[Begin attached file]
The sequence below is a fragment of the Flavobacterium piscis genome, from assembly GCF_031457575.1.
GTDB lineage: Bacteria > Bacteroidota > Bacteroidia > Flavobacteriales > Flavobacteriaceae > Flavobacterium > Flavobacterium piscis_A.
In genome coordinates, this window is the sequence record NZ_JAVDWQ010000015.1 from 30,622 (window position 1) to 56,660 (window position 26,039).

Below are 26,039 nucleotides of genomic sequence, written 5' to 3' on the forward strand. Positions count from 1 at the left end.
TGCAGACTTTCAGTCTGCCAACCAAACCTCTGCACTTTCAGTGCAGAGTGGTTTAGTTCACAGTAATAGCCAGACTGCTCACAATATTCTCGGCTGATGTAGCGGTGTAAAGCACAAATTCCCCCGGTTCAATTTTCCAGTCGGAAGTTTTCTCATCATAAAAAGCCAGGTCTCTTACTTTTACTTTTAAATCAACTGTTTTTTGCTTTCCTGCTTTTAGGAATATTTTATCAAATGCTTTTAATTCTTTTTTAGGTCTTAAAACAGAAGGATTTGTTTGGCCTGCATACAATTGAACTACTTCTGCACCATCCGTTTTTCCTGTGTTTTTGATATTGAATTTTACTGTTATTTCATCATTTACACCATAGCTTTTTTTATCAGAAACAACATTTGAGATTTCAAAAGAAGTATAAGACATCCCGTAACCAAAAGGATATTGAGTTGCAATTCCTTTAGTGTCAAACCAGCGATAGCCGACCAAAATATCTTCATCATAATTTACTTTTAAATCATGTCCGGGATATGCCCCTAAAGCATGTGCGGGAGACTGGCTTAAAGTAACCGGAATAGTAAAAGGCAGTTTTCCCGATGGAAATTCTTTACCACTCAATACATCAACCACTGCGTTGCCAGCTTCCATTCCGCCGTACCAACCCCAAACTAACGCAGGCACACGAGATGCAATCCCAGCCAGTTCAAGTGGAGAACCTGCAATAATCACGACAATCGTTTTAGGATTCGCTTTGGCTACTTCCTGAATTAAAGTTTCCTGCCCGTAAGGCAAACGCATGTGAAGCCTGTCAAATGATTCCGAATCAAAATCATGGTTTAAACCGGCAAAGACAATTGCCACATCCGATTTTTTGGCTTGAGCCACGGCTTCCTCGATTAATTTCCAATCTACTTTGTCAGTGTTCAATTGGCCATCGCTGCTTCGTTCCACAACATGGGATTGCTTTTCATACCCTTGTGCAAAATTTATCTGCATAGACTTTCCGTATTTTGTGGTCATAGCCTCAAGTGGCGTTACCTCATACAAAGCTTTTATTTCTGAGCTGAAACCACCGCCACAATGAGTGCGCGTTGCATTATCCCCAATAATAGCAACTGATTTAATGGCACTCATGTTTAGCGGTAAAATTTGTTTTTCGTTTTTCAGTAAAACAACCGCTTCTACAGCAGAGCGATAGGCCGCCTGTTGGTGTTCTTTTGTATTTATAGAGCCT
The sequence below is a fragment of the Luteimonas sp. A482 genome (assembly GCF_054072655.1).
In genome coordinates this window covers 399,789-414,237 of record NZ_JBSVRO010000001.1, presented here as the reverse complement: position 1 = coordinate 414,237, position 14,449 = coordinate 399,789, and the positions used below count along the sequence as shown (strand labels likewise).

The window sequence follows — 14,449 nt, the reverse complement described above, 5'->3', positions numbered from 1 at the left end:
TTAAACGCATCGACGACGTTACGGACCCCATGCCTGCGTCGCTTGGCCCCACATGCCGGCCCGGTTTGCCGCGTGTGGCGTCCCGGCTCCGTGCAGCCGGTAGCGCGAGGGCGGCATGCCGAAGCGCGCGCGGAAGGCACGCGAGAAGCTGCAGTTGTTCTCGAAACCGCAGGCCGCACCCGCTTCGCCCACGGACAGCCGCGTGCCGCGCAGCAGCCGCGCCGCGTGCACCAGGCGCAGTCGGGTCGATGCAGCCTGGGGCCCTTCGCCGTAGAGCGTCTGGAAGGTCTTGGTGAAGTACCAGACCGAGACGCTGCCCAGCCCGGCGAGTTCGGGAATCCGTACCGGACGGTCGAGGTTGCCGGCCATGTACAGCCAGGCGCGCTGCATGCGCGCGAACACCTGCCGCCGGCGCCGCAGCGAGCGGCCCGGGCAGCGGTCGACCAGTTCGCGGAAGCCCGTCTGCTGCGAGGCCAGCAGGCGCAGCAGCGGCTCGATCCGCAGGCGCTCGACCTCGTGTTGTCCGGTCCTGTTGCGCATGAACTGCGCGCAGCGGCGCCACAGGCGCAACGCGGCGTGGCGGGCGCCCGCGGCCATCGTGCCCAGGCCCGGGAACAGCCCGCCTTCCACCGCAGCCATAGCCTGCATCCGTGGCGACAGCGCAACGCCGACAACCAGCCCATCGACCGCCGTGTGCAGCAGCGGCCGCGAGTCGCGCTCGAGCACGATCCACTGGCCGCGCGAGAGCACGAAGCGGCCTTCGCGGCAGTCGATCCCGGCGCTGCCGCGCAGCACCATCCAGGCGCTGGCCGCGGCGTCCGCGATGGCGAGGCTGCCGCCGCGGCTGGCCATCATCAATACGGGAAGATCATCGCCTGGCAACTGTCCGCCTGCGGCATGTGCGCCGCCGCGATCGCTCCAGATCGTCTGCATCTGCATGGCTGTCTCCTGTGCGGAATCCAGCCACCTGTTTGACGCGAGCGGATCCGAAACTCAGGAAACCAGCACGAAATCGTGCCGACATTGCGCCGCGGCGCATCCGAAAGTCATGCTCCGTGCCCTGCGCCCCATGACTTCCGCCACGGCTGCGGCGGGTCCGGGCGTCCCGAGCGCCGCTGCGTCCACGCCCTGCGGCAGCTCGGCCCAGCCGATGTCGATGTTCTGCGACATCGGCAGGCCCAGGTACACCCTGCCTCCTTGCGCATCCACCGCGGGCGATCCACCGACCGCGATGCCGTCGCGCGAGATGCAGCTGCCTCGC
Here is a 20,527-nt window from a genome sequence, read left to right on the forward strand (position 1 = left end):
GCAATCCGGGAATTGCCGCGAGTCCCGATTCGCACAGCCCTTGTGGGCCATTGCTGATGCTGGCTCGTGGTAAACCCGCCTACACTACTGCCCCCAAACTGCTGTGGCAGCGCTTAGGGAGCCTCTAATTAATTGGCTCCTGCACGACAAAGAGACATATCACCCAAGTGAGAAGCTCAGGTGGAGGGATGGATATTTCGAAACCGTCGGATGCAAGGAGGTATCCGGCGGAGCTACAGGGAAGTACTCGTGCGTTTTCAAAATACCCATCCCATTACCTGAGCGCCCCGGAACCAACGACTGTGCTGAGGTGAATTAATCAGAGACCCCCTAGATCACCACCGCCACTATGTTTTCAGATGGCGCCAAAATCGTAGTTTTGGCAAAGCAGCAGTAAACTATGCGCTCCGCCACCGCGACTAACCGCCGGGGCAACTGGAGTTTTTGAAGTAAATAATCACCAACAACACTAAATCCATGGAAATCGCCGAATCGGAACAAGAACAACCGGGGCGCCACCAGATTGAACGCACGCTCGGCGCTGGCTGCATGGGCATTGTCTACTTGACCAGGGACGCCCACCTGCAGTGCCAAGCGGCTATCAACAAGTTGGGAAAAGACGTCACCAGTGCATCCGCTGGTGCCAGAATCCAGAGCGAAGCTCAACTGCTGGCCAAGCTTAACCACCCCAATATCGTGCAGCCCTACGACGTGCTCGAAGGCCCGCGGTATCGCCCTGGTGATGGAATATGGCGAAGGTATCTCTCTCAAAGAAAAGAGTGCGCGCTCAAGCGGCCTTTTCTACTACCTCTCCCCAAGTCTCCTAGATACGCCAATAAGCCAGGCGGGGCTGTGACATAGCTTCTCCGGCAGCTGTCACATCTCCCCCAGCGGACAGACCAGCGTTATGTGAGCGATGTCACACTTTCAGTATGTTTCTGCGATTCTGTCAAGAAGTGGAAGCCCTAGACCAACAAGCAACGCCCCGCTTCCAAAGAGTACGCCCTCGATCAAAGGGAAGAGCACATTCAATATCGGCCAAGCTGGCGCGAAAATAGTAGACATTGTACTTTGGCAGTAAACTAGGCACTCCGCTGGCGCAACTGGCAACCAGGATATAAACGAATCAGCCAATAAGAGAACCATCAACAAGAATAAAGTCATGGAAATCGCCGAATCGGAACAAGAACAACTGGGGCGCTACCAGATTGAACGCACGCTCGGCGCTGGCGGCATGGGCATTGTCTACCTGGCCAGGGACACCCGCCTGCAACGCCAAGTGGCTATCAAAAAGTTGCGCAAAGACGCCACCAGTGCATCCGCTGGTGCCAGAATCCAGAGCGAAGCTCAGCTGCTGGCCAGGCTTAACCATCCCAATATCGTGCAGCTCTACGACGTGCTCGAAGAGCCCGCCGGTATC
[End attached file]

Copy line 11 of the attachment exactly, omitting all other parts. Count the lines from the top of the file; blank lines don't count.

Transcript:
GCAATCCGGGAATTGCCGCGAGTCCCGATTCGCACAGCCCTTGTGGGCCATTGCTGATGCTGGCTCGTGGTAAACCCGCCTACACTACTGCCCCCAAACTGCTGTGGCAGCGCTTAGGGAGCCTCTAATTAATTGGCTCCTGCACGACAAAGAGACATATCACCCAAGTGAGAAGCTCAGGTGGAGGGATGGATATTTCGAAACCGTCGGATGCAAGGAGGTATCCGGCGGAGCTACAGGGAAGTACTCGTGCGTTTTCAAAATACCCATCCCATTACCTGAGCGCCCCGGAACCAACGACTGTGCTGAGGTGAATTAATCAGAGACCCCCTAGATCACCACCGCCACTATGTTTTCAGATGGCGCCAAAATCGTAGTTTTGGCAAAGCAGCAGTAAACTATGCGCTCCGCCACCGCGACTAACCGCCGGGGCAACTGGAGTTTTTGAAGTAAATAATCACCAACAACACTAAATCCATGGAAATCGCCGAATCGGAACAAGAACAACCGGGGCGCCACCAGATTGAACGCACGCTCGGCGCTGGCTGCATGGGCATTGTCTACTTGACCAGGGACGCCCACCTGCAGTGCCAAGCGGCTATCAACAAGTTGGGAAAAGACGTCACCAGTGCATCCGCTGGTGCCAGAATCCAGAGCGAAGCTCAACTGCTGGCCAAGCTTAACCACCCCAATATCGTGCAGCCCTACGACGTGCTCGAAGGCCCGCGGTATCGCCCTGGTGATGGAATATGGCGAAGGTATCTCTCTCAAAGAAAAGAGTGCGCGCTCAAGCGGCCTTTTCTACTACCTCTCCCCAAGTCTCCTAGATACGCCAATAAGCCAGGCGGGGCTGTGACATAGCTTCTCCGGCAGCTGTCACATCTCCCCCAGCGGACAGACCAGCGTTATGTGAGCGATGTCACACTTTCAGTATGTTTCTGCGATTCTGTCAAGAAGTGGAAGCCCTAGACCAACAAGCAACGCCCCGCTTCCAAAGAGTACGCCCTCGATCAAAGGGAAGAGCACATTCAATATCGGCCAAGCTGGCGCGAAAATAGTAGACATTGTACTTTGGCAGTAAACTAGGCACTCCGCTGGCGCAACTGGCAACCAGGATATAAACGAATCAGCCAATAAGAGAACCATCAACAAGAATAAAGTCATGGAAATCGCCGAATCGGAACAAGAACAACTGGGGCGCTACCAGATTGAACGCACGCTCGGCGCTGGCGGCATGGGCATTGTCTACCTGGCCAGGGACACCCGCCTGCAACGCCAAGTGGCTATCAAAAAGTTGCGCAAAGACGCCACCAGTGCATCCGCTGGTGCCAGAATCCAGAGCGAAGCTCAGCTGCTGGCCAGGCTTAACCATCCCAATATCGTGCAGCTCTACGACGTGCTCGAAGAGCCCGCCGGTATC